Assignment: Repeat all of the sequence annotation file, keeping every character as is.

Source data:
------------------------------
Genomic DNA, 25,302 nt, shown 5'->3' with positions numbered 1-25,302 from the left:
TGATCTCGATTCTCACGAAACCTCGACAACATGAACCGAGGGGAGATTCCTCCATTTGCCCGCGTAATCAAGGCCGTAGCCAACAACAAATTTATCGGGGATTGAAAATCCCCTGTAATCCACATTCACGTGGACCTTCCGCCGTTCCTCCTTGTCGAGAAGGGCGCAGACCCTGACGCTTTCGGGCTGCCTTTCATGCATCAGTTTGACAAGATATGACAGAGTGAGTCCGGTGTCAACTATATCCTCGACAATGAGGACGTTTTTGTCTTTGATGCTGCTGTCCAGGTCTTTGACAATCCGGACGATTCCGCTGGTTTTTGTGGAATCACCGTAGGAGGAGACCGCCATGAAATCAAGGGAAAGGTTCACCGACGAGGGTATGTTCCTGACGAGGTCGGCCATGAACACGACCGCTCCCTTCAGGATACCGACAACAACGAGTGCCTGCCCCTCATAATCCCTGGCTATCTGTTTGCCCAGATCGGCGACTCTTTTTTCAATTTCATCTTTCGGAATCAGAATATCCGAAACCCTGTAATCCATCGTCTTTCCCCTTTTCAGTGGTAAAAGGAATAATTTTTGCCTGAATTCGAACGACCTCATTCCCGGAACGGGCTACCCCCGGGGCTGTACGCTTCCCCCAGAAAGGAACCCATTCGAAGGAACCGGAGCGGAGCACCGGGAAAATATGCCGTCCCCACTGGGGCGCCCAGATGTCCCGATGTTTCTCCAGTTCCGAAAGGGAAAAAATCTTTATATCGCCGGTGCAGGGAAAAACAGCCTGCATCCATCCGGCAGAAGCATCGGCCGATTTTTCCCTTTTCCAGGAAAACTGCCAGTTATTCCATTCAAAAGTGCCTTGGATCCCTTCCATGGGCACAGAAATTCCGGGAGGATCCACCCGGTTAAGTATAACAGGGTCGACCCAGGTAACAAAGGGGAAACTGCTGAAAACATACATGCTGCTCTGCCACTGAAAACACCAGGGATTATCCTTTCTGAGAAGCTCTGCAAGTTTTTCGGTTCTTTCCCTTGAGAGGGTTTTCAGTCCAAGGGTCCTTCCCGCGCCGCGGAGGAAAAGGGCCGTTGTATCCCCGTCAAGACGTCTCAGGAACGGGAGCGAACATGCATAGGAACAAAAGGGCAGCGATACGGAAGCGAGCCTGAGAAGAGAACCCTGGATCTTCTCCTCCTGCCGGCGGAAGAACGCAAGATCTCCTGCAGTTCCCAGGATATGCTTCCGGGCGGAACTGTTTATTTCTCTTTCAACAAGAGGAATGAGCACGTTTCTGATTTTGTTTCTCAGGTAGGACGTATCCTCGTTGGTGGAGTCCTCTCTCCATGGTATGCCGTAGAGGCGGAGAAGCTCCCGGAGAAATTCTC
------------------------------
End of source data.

Genomic DNA, 25,302 nt, shown 5'->3' with positions numbered 1-25,302 from the left:
TGATCTCGATTCTCACGAAACCTCGACAACATGAACCGAGGGGAGATTCCTCCATTTGCCCGCGTAATCAAGGCCGTAGCCAACAACAAATTTATCGGGGATTGAAAATCCCCTGTAATCCACATTCACGTGGACCTTCCGCCGTTCCTCCTTGTCGAGAAGGGCGCAGACCCTGACGCTTTCGGGCTGCCTTTCATGCATCAGTTTGACAAGATATGACAGAGTGAGTCCGGTGTCAACTATATCCTCGACAATGAGGACGTTTTTGTCTTTGATGCTGCTGTCCAGGTCTTTGACAATCCGGACGATTCCGCTGGTTTTTGTGGAATCACCGTAGGAGGAGACCGCCATGAAATCAAGGGAAAGGTTCACCGACGAGGGTATGTTCCTGACGAGGTCGGCCATGAACACGACCGCTCCCTTCAGGATACCGACAACAACGAGTGCCTGCCCCTCATAATCCCTGGCTATCTGTTTGCCCAGATCGGCGACTCTTTTTTCAATTTCATCTTTCGGAATCAGAATATCCGAAACCCTGTAATCCATCGTCTTTCCCCTTTTCAGTGGTAAAAGGAATAATTTTTGCCTGAATTCGAACGACCTCATTCCCGGAACGGGCTACCCCCGGGGCTGTACGCTTCCCCCAGAAAGGAACCCATTCGAAGGAACCGGAGCGGAGCACCGGGAAAATATGCCGTCCCCACTGGGGCGCCCAGATGTCCCGATGTTTCTCCAGTTCCGAAAGGGAAAAAATCTTTATATCGCCGGTGCAGGGAAAAACAGCCTGCATCCATCCGGCAGAAGCATCGGCCGATTTTTCCCTTTTCCAGGAAAACTGCCAGTTATTCCATTCAAAAGTGCCTTGGATCCCTTCCATGGGCACAGAAATTCCGGGAGGATCCACCCGGTTAAGTATAACAGGGTCGACCCAGGTAACAAAGGGGAAACTGCTGAAAACATACATGCTGCTCTGCCACTGAAAACACCAGGGATTATCCTTTCTGAGAAGCTCTGCAAGTTTTTCGGTTCTTTCCCTTGAGAGGGTTTTCAGTCCAAGGGTCCTTCCCGCGCCGCGGAGGAAAAGGGCCGTTGTATCCCCGTCAAGACGTCTCAGGAACGGGAGCGAACATGCATAGGAACAAAAGGGCAGCGATACGGAAGCGAGCCTGAGAAGAGAACCCTGGATCTTCTCCTCCTGCCGGCGGAAGAACGCAAGATCTCCTGCAGTTCCCAGGATATGCTTCCGGGCGGAACTGTTTATTTCTCTTTCAACAAGAGGAATGAGCACGTTTCTGATTTTGTTTCTCAGGTAGGACGTATCCTCGTTGGTGGAGTCCTCTCTCCATGGTATGCCGTAGAGGCGGAGAAGCTCCCGGAGAAATTCTC